Automated Meshing of Evolving Microstructures from High-Throughput Grain Growth SimulationsM. Golt , E. Hernandez-Rivera ,
 U.S. Army Research Laboratory, Aberdeen Proving Ground, MD, USA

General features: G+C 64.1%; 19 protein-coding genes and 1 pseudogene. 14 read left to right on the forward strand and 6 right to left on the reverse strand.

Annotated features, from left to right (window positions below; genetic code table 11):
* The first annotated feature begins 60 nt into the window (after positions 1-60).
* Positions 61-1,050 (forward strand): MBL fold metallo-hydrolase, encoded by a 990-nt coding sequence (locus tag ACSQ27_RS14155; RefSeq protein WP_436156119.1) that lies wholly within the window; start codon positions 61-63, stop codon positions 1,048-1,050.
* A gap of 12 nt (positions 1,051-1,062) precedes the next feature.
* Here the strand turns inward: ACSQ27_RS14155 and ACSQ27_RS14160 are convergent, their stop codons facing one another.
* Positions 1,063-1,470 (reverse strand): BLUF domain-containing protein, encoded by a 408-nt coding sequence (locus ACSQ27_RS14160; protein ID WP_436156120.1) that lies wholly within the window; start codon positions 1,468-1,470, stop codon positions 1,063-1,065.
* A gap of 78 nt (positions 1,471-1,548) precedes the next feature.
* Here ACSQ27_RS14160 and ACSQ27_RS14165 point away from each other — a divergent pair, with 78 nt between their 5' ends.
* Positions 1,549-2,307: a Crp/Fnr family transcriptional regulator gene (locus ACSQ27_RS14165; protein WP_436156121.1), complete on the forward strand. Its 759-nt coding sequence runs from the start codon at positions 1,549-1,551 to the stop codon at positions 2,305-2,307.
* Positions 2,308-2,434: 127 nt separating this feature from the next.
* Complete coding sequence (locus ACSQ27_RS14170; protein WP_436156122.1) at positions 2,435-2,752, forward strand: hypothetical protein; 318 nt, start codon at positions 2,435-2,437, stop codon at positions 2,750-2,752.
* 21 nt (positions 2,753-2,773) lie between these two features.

Microstructure evolution simulations using the kinetic Monte Carlo algorithm and the phase field method are routinely used to model and simulate sintering and densification of ceramic and metallic materials. Understanding evolution of microstructural features is important as these are known to influence different materials properties, e.g., strength through the Hall-Petch effect. After modeling microstructural evolution, finite element analysis is often desired to determine the properties or the response of the resulting microstructure. In addition, certain properties such as the electrical conductivity might be desired at each time-step of the microstructure evolution simulation. Therefore, the process of obtaining the microstructure output at a given simulation time-step, meshing that structure, and solving for its properties through FEA software needs to be automated. The COMSOL Multiphysics® software has powerful solvers to determine these properties and can be automated through the LiveLink™ for MATLAB® interface. However, adequately meshing these structures is challenging as there can be a multitude of voids, phases, material properties, and interfaces that must be accounted for reliably. We detail a method that uses LiveLink™ for MATLAB® to automate the handling of the output microstructures from the SPPARKS framework, through a robust meshing routine using functions from the ISO2MESH toolbox, to solving for the electrical conductivity of the microstructure in the COMSOL® software. Specifically, we will address the meshing routine which can be used to provide compatible meshes from voxelized 3D matrices that could be generated for all sorts of geometries and applications. We detail how we are able to automatically determine and maintain the domain information so that the appropriate material properties can be assigned to specific regions of the geometry. In addition, this method will efficiently mesh the geometry by using a finer mesh at the interfaces and a coarser mesh towards the grain centers. To illustrate some of the utility to this method, we simulate the relationship between the microstructure and its electrical conductivity over the course of the densification process using the AC/DC module. Electrical properties for alumina are used. The simulation shows that the microstructure increases in conductivity as the pore volume is removed and is validated by similar, experimental observations.